Specific strategies involved in adjustment: modifying loss burden, modifying the event and modifying human vulnerability; and the range of approaches and strategies used in locations at different stages of development.
The effectiveness of different approaches and methods of coping and the way in which approaches have changed over time, and possible future coping strategies.
WJEC A Level
Different perceptions and awareness of tectonic hazards by groups with conflicting interests.
Strategies to manage tectonic hazards.
The effectiveness of management strategies.
Strategies to manage flood hazards.
The effectiveness of flood management schemes.
The action associated with changing ones behaviour to better cope with the demands of changing natural phenomena.
Measures taken to prevent the impact of a natural hazard or phenomenon by means of physical structures and changes to the landscape.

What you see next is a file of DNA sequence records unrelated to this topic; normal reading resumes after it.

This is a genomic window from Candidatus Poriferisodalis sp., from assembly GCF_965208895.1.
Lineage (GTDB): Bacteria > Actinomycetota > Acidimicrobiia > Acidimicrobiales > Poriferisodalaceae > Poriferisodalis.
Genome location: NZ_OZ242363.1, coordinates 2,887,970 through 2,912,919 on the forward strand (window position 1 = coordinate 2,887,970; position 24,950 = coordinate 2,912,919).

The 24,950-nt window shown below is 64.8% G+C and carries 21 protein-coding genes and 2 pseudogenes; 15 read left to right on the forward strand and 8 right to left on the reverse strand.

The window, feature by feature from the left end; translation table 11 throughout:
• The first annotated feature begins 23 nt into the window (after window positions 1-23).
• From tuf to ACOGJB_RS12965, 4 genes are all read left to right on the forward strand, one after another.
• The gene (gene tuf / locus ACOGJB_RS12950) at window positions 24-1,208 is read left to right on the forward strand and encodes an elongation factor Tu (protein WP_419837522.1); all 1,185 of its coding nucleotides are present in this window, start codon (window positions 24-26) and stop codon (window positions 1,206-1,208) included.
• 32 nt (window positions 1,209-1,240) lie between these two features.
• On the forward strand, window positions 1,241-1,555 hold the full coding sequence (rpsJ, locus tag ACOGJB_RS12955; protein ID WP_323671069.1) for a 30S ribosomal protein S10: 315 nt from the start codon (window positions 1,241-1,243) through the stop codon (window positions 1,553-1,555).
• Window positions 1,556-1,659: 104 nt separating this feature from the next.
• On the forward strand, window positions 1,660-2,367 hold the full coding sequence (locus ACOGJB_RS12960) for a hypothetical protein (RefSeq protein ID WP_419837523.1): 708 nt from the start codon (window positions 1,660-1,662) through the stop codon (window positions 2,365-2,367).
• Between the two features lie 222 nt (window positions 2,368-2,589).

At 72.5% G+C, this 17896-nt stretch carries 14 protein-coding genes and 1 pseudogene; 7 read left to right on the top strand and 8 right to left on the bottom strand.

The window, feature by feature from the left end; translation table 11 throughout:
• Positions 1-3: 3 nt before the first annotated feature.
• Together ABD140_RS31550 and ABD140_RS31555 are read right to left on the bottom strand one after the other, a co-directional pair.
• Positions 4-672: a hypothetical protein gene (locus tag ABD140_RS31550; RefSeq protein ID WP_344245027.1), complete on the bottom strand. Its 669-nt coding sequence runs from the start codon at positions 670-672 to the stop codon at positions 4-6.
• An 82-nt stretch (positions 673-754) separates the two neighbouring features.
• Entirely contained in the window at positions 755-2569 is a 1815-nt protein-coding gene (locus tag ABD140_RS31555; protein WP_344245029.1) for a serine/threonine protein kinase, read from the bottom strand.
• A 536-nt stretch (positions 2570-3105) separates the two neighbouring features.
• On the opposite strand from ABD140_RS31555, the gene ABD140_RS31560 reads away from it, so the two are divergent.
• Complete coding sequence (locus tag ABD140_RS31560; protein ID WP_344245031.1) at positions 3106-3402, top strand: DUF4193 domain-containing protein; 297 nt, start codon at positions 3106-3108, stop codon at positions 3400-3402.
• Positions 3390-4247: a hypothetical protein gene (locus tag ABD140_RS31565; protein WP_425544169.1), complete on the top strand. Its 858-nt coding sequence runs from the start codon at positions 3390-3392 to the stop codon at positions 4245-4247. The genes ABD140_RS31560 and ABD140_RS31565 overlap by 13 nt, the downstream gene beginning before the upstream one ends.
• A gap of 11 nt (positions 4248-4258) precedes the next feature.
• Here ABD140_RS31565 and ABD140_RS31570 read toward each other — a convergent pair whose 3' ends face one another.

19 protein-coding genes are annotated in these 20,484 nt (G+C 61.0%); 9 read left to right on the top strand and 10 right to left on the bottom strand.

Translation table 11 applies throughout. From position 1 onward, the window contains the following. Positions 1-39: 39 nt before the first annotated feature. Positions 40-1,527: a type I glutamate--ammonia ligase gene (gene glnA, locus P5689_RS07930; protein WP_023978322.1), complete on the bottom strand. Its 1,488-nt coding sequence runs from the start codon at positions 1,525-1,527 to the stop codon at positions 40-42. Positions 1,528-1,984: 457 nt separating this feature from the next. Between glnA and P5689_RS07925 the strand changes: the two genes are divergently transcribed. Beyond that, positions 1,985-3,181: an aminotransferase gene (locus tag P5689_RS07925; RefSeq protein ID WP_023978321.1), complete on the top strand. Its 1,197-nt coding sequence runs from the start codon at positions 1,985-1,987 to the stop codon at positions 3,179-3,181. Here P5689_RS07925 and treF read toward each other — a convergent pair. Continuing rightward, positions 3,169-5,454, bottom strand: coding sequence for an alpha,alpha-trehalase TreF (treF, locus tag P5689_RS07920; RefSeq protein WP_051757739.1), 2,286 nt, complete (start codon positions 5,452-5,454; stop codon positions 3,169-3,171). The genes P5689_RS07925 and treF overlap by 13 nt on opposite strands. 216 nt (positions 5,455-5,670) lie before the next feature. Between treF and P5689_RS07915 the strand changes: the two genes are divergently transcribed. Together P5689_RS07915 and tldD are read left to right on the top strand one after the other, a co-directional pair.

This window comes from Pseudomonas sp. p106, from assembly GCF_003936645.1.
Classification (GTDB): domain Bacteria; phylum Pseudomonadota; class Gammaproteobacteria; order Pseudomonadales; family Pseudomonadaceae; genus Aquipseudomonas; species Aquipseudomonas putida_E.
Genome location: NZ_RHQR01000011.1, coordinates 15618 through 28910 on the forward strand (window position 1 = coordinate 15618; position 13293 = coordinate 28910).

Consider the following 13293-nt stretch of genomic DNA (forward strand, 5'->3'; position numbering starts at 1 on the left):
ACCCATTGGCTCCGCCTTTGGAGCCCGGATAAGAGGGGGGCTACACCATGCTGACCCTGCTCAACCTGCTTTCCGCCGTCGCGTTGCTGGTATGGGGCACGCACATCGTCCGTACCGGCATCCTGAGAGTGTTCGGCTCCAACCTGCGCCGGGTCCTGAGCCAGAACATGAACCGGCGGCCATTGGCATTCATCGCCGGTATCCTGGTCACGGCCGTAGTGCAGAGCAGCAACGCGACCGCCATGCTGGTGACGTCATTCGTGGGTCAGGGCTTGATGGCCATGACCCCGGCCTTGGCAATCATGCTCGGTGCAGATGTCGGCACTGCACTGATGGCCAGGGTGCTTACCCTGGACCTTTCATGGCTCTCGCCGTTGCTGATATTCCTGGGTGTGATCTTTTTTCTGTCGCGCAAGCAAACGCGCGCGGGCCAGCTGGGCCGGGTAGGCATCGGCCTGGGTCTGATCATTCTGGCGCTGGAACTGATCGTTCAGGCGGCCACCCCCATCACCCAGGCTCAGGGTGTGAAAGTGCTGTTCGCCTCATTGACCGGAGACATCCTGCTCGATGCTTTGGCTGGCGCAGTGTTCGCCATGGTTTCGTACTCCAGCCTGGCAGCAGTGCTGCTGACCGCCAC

A description for those organisations acting with the needs of the person at the core of their work, such as providing materials or logistical assistance to those in need.
The services and facilities needed for an economy to function, for example transport networks, energy supply and health care.
The action of accepting that natural hazards or natural phenomena are going to happen and adapting one's life and home to cope with those changes rather than prevent them.
Non-Government Organisation (NGO)
An organisation or body that operates in a not-for-profit and apolitical fashion.